Home African Caribbean The Commercialization Of Christian Religious Festivals.

The Commercialization Of Christian Religious Festivals.

by Tony Kelly
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Christians and non-Christians alike have recently celebrated the birth of Jesus Christ on the 25th December which as we know has become so commercialized and the real/true reason for the Christmas season is lost. In my opinion it will never be recovered as profit by stores, supermarkets and other businesses where excessive shopping along with avarice, overindulgence and merriment to the nth degree having taken on a new lease of life are now the norm.  The phrase ‘moderation in all things’ no longer applies and what makes it worse is the number of families who end up in debt and struggle to make two ends meet after Christmas which is made worse by the high cost of living and inflation. The blatant commercials/adverts which we are bombarded with on radio, television and social media platforms from as early as September just add to the entire false notion that Christmas is around the corner. There is no subliminal or subtle message in any of them as one cannot escape them even if one tried.  Why do we buy (pardon the pun) in to this has to be the million-dollar question? 

I recall the days of my early childhood when Christmas took in my eyes/experience so long to come each year and when it duly arrived one was so thankful and appreciative for whatever presents one received. As the saying goes ‘It was the thought that counts’ when it came to the giving and receiving of presents. Now Christmas seems to come so quickly based on what I have alluded to. Also, adults tend to give the younger generation presents on such a regular basis that the historical Biblical story of the three kings bringing gifts of gold (representing kingship) (frankincense (worship) and myrrh (death and mourning) to welcome Jesus in the stable in the manger and their importance pale in to insignificance.

I start with that observation as I went in to Marks and Spencer a well-known department store in Birmingham on the 28th December 2022 and Easter eggs were already on display for sale. To say that I was shocked would be putting it mildly as I struggle to understand why anyone would do this so early considering Easter is not until 9th April?  At this rate all these religious and holy festivals are now rolled in to one and make their real meaning useless.  Christmas cards and decorations are in some shops/stores from September and that too is incredible.  It is up to us as consumers to boycott buying these Easter eggs that early, so the supply and demand diminishes. There can be no reason/justification to be selling them over three months before the celebratory Easter Day. Makes me wonder what would happen if the traditional bun and cheese that Jamaica is known for at Easter time suddenly started appearing in outlets from now both home and abroad?  There is certainly a time and a place for everything and to go down this path when even the twelve days of Christmas had not come to an end is incredible.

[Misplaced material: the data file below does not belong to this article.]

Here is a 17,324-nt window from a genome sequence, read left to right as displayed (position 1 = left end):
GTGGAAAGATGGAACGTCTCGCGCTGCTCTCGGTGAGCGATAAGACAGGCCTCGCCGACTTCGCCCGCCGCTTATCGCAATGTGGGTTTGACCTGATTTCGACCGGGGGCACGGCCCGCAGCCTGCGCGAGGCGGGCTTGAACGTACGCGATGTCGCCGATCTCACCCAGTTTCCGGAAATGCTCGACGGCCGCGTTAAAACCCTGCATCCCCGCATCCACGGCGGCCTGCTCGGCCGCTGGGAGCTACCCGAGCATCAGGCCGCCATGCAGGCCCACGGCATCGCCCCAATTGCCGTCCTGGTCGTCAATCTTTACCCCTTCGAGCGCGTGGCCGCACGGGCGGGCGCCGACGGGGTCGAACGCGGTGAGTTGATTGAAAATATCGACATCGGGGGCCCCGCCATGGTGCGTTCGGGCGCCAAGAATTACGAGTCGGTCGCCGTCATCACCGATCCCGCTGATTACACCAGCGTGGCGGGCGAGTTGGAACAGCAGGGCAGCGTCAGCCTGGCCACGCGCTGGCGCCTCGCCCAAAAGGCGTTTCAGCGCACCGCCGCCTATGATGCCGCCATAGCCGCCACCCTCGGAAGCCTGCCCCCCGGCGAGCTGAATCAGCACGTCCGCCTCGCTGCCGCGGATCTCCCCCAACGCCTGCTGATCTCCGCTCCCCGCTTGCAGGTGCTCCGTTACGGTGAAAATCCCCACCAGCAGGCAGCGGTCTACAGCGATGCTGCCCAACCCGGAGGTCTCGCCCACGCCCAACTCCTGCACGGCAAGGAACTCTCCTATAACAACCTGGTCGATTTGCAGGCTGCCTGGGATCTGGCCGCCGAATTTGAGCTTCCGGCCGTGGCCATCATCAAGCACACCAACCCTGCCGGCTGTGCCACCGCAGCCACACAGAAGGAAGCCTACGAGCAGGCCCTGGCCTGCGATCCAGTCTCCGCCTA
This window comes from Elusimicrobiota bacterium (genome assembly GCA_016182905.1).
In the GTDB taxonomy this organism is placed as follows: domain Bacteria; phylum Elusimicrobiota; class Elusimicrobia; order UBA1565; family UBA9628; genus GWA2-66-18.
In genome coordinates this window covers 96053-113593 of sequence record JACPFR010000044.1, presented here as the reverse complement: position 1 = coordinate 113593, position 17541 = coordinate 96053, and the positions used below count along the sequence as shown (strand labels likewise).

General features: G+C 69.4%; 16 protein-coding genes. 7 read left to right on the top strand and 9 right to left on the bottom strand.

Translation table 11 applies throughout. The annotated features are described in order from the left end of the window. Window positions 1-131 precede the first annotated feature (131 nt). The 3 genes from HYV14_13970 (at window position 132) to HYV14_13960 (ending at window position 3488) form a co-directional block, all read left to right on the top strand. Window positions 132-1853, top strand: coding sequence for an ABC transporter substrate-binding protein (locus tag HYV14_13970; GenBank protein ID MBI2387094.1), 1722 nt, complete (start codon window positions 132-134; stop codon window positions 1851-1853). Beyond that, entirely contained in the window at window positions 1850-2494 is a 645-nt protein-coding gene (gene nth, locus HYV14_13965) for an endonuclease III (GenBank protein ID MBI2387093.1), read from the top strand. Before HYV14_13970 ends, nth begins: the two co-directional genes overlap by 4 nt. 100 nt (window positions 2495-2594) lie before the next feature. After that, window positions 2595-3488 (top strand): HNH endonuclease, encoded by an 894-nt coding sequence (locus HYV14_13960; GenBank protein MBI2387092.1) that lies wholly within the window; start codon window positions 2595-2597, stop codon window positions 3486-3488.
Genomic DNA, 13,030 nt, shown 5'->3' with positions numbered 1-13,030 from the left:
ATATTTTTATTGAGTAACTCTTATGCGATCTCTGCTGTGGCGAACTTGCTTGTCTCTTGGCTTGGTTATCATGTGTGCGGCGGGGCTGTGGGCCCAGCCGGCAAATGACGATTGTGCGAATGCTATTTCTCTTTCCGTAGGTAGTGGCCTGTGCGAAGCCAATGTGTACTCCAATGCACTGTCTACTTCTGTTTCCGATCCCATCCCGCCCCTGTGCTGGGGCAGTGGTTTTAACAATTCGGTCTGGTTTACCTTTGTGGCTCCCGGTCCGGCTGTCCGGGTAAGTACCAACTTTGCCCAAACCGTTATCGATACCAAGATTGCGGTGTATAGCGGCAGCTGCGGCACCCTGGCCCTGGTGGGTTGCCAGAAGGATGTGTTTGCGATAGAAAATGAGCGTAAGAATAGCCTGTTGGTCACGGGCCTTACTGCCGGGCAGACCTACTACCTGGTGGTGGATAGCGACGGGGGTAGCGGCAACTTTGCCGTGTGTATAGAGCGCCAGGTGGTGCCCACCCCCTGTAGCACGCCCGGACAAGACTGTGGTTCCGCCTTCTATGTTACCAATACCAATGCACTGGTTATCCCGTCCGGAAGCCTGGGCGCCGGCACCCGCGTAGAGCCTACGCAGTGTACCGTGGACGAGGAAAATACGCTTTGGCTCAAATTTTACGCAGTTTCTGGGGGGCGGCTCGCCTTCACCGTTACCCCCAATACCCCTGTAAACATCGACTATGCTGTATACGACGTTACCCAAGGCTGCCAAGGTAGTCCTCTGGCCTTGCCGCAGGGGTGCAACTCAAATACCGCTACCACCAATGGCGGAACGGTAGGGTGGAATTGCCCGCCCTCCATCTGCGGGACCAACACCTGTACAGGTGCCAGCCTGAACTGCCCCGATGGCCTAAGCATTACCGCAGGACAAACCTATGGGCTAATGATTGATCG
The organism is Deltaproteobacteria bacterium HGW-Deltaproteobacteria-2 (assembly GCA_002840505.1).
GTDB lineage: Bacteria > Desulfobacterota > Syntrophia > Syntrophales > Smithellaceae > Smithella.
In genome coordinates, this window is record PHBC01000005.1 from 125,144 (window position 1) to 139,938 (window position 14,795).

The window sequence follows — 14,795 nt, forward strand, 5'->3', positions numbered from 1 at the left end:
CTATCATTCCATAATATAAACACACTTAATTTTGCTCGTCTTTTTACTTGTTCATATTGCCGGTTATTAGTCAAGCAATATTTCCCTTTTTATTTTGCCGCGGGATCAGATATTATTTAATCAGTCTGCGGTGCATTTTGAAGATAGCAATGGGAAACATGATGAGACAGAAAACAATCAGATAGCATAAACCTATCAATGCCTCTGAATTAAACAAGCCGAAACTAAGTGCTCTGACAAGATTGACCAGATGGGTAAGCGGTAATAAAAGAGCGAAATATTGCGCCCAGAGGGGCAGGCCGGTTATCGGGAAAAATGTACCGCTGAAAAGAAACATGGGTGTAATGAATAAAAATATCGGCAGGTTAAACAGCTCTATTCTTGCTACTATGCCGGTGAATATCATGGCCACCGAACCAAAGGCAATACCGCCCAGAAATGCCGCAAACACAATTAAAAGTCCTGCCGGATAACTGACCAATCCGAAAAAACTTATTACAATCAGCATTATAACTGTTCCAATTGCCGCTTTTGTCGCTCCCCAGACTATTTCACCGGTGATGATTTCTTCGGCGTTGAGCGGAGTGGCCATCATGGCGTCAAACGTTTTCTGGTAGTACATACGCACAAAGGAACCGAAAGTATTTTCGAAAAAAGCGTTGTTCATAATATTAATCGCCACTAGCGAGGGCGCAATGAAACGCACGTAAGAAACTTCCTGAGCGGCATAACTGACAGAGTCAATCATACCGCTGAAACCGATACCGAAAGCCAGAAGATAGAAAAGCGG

No one is wanting the Ebenezer Scrooge like mentality of the miserly character as displayed in Charles Dickens, A Christmas Carol but we certainly need to get a sense of proportion when it comes to all these well-established holy/religious festivals and how best to celebrate and observe them if that is our wish/desire.  Think on these things as collectively we can reverse this trend for the profiteering that businesses put in the name of consumerism before everything else. We have a duty and a responsibility and the power within us not to hasten time or the seasons and allow things to fall in to place without forcing them to happen too soon.

It is of paramount importance that the promotion and celebration of these religious/holy events are valued, managed and embraced in a timely fashion and meaningful way as that is what equity, equality, diversity and inclusion entail. They should not end up being about capitalizing on consumers money which defeats the aims and objectives of these special occasions.

Tony Kelly

Tony Kelly

London born Tony Kelly of Jamaican parents grew up in Jamaica and returned to live in Birmingham in 1979.
He is a graduate of Mico Teachers’ College and taught in Kingston high schools prior to working for 30+ years as a middle manager in central and local government with an emphasis on equity, equality, diversity and inclusion. He has a masters’ degree in socio-legal studies from the university of Birmingham.
For over a decade Tony has volunteered as a diabetes ambassador firstly for Diabetes UK and now for the National Health Service – Birmingham and Solihull Clinical Commissioning Group. A multi-award winner doing a yearly average of 150 health and well-being events, locally, nationally and internationally focusing on type 2 diabetes. He was diagnosed with this medical condition 18 years ago. However with a combination of physical activity and diet he has never taken medication thus proving with the right mindset and discipline it can be achieved.
As a diabetes advocate/activist Tony will continue delivering the message of healthy options to readers of CaribDirect.com .


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